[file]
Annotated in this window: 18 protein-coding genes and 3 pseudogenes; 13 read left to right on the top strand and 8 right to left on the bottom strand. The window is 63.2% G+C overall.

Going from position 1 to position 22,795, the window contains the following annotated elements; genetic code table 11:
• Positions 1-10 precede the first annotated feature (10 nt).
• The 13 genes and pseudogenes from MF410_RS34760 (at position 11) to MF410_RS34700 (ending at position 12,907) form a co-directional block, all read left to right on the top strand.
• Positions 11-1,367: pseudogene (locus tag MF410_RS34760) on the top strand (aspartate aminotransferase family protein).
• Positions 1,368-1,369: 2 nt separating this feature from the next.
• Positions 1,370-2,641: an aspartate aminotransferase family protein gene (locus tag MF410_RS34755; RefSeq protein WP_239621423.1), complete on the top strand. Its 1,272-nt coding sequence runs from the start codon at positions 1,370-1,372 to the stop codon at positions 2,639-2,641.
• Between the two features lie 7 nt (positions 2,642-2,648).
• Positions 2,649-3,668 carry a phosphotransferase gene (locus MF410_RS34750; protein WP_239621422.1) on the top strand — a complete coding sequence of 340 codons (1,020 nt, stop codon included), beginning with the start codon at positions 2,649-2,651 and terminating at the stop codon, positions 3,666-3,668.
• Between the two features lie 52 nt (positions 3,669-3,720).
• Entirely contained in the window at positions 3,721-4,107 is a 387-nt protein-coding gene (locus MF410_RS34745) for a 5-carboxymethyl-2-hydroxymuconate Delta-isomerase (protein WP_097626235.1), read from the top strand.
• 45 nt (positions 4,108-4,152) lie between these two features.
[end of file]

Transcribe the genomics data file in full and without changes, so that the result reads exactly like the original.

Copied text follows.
Annotated in this window: 18 protein-coding genes and 3 pseudogenes; 13 read left to right on the top strand and 8 right to left on the bottom strand. The window is 63.2% G+C overall.

Going from position 1 to position 22,795, the window contains the following annotated elements; genetic code table 11:
• Positions 1-10 precede the first annotated feature (10 nt).
• The 13 genes and pseudogenes from MF410_RS34760 (at position 11) to MF410_RS34700 (ending at position 12,907) form a co-directional block, all read left to right on the top strand.
• Positions 11-1,367: pseudogene (locus tag MF410_RS34760) on the top strand (aspartate aminotransferase family protein).
• Positions 1,368-1,369: 2 nt separating this feature from the next.
• Positions 1,370-2,641: an aspartate aminotransferase family protein gene (locus tag MF410_RS34755; RefSeq protein WP_239621423.1), complete on the top strand. Its 1,272-nt coding sequence runs from the start codon at positions 1,370-1,372 to the stop codon at positions 2,639-2,641.
• Between the two features lie 7 nt (positions 2,642-2,648).
• Positions 2,649-3,668 carry a phosphotransferase gene (locus MF410_RS34750; protein WP_239621422.1) on the top strand — a complete coding sequence of 340 codons (1,020 nt, stop codon included), beginning with the start codon at positions 2,649-2,651 and terminating at the stop codon, positions 3,666-3,668.
• Between the two features lie 52 nt (positions 3,669-3,720).
• Entirely contained in the window at positions 3,721-4,107 is a 387-nt protein-coding gene (locus MF410_RS34745) for a 5-carboxymethyl-2-hydroxymuconate Delta-isomerase (protein WP_097626235.1), read from the top strand.
• 45 nt (positions 4,108-4,152) lie between these two features.